“There’s so much love here it’s unbelievable, and it gives people a taste of the panhandle,” Lagasse pointed out. “You know what? We have so much talent here, we have so much great food and great chefs and restaurants, but nobody knows about them. To be able to tie that in with the school – to make the community even better – makes me really happy.”
Butler credited the work of many for the event’s success.
“It’s really become a community event,” Butler said. “Everybody volunteers their time and services, and staff members of all these organizations volunteer, too. It’s just amazing how the community comes together for this event.”
A lucky few attended a VIP reception with event co-chairs Lagasse, Chef Jim Shirley, and Chef Jim Richard. Foodies will know Shirley from his restaurants, including The Great Southern Café, 45 Central, The Meltdown on 30A, The Baytowne Melt, and The Bay, while Richard has brought local diners Stinky’s Fish Camp and Trebeaché.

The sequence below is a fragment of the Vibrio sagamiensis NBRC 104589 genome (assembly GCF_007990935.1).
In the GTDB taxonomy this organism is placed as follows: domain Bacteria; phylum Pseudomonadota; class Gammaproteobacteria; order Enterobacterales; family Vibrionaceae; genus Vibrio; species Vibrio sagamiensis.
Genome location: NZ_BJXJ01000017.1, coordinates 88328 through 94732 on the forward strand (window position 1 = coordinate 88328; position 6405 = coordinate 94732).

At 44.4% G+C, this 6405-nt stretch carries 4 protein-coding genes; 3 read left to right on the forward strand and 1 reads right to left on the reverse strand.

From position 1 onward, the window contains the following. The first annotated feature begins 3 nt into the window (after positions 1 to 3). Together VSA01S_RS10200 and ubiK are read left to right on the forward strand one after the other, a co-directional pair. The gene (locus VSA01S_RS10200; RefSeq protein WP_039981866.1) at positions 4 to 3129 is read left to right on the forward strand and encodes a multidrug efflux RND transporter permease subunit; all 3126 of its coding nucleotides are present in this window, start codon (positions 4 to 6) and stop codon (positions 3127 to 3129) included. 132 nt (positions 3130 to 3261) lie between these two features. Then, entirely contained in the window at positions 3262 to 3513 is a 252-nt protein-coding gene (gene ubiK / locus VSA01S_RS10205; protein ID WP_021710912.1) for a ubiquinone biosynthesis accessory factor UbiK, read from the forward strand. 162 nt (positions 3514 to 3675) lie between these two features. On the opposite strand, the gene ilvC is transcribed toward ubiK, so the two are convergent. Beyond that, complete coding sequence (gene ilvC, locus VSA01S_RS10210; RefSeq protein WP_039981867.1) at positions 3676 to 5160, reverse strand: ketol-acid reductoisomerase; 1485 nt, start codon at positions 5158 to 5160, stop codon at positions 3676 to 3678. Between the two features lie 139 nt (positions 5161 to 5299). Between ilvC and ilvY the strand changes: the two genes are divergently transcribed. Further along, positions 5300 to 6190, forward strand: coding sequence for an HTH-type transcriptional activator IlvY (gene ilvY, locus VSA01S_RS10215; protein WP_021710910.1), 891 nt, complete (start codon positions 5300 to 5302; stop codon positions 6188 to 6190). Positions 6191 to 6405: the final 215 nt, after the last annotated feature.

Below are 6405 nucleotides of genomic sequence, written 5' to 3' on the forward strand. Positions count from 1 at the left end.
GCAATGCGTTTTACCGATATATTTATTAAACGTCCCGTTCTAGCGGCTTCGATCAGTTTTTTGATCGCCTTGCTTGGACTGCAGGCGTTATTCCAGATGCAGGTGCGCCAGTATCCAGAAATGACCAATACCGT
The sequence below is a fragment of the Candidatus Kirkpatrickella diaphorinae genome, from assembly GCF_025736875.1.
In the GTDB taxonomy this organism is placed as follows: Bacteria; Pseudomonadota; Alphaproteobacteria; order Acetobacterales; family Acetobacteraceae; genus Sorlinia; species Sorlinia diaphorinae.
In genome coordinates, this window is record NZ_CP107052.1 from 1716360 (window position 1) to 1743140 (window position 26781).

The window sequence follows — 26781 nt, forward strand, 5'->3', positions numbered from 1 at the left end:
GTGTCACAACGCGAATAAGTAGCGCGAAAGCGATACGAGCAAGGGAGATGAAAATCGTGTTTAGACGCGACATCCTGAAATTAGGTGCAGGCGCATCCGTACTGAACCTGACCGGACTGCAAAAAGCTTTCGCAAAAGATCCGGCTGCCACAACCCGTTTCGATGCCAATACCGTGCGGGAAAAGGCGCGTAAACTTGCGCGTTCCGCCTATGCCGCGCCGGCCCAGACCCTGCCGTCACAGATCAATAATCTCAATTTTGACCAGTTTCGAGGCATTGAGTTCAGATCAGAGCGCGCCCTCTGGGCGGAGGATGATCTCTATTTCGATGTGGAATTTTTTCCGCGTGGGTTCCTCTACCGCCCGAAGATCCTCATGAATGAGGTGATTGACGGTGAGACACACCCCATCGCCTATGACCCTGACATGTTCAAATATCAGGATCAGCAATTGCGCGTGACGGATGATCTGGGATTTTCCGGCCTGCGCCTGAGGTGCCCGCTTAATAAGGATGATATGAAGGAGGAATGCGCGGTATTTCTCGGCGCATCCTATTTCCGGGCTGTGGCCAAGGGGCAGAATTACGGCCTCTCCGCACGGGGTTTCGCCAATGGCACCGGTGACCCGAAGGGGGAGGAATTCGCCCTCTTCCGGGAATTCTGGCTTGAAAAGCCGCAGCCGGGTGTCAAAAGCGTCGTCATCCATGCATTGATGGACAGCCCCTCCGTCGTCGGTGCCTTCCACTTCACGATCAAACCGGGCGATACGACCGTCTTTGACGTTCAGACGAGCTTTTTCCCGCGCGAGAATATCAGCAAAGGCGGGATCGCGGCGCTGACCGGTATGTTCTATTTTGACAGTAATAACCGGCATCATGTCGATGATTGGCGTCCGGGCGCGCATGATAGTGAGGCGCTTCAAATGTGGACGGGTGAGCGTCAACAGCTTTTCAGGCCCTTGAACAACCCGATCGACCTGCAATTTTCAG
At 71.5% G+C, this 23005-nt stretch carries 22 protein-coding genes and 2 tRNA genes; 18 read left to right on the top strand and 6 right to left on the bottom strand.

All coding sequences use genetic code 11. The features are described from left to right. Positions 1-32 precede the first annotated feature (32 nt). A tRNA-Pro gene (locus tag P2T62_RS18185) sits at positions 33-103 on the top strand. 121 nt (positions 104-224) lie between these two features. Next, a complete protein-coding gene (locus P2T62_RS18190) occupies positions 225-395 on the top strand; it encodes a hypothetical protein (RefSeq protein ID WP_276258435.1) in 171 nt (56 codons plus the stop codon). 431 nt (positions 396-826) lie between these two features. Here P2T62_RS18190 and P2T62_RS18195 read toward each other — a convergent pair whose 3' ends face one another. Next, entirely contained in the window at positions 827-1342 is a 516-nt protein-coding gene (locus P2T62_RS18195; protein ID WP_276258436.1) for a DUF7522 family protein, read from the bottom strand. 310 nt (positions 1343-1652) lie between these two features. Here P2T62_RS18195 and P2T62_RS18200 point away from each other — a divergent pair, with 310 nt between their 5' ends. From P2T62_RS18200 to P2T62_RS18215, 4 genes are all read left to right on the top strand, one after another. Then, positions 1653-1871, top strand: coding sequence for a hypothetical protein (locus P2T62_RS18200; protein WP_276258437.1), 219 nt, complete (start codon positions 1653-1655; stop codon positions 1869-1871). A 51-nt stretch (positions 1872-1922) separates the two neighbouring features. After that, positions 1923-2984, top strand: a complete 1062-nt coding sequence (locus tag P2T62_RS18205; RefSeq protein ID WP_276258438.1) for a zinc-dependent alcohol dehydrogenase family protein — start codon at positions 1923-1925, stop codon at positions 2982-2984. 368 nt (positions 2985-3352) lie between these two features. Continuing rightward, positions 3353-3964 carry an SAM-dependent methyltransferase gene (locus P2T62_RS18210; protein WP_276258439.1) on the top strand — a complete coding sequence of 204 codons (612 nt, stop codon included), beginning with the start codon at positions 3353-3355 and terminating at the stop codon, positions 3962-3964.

Shirley and chefs Michael Mix (The Bay) and Tim Plowick (The Great Southern Café) served up a twist on Ya Ya Pizza and Faux Ya Ya, respectively.
“When it comes to the Seaside school, “I’m all in,” Shirley said. “I’m on the school board and it’s a group I cherish. As a merchant of Seaside, I really love having the kids here.”
Alongside Trebeaché Chef David Cunningham, Richard was dishing out a Louisiana Crawfish and Tasso Ragout with Potato Gratin. Like Lagasse, he has two kids in the Seaside schools, and couldn’t be more proud of the way the charter has evolved.
“I’ve lived in a lot of places and it really is unparalleled,” he said of the school. “Supporting this school, supporting the community is really important for all of our businesses, for everyone who lives here. You can’t say enough about it.”